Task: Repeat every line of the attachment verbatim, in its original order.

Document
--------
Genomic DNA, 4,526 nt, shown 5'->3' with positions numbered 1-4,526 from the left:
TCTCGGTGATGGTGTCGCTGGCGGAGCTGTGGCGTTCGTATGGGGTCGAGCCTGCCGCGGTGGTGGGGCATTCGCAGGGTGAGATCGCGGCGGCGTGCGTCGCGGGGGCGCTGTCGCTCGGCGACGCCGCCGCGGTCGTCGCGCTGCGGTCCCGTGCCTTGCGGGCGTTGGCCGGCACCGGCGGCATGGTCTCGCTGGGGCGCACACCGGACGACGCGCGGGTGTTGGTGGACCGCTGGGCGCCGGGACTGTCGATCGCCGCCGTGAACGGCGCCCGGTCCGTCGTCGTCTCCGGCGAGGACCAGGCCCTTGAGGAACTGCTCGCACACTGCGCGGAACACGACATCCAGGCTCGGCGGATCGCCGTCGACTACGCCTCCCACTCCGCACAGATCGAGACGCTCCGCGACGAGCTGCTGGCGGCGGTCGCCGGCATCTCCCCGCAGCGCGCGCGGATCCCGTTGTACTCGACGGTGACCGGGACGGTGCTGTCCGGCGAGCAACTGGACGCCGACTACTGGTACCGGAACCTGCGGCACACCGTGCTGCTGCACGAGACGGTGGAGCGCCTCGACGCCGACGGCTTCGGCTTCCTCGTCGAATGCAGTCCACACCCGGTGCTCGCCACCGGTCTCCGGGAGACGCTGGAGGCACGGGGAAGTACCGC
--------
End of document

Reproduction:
Genomic DNA, 4,526 nt, shown 5'->3' with positions numbered 1-4,526 from the left:
TCTCGGTGATGGTGTCGCTGGCGGAGCTGTGGCGTTCGTATGGGGTCGAGCCTGCCGCGGTGGTGGGGCATTCGCAGGGTGAGATCGCGGCGGCGTGCGTCGCGGGGGCGCTGTCGCTCGGCGACGCCGCCGCGGTCGTCGCGCTGCGGTCCCGTGCCTTGCGGGCGTTGGCCGGCACCGGCGGCATGGTCTCGCTGGGGCGCACACCGGACGACGCGCGGGTGTTGGTGGACCGCTGGGCGCCGGGACTGTCGATCGCCGCCGTGAACGGCGCCCGGTCCGTCGTCGTCTCCGGCGAGGACCAGGCCCTTGAGGAACTGCTCGCACACTGCGCGGAACACGACATCCAGGCTCGGCGGATCGCCGTCGACTACGCCTCCCACTCCGCACAGATCGAGACGCTCCGCGACGAGCTGCTGGCGGCGGTCGCCGGCATCTCCCCGCAGCGCGCGCGGATCCCGTTGTACTCGACGGTGACCGGGACGGTGCTGTCCGGCGAGCAACTGGACGCCGACTACTGGTACCGGAACCTGCGGCACACCGTGCTGCTGCACGAGACGGTGGAGCGCCTCGACGCCGACGGCTTCGGCTTCCTCGTCGAATGCAGTCCACACCCGGTGCTCGCCACCGGTCTCCGGGAGACGCTGGAGGCACGGGGAAGTACCGC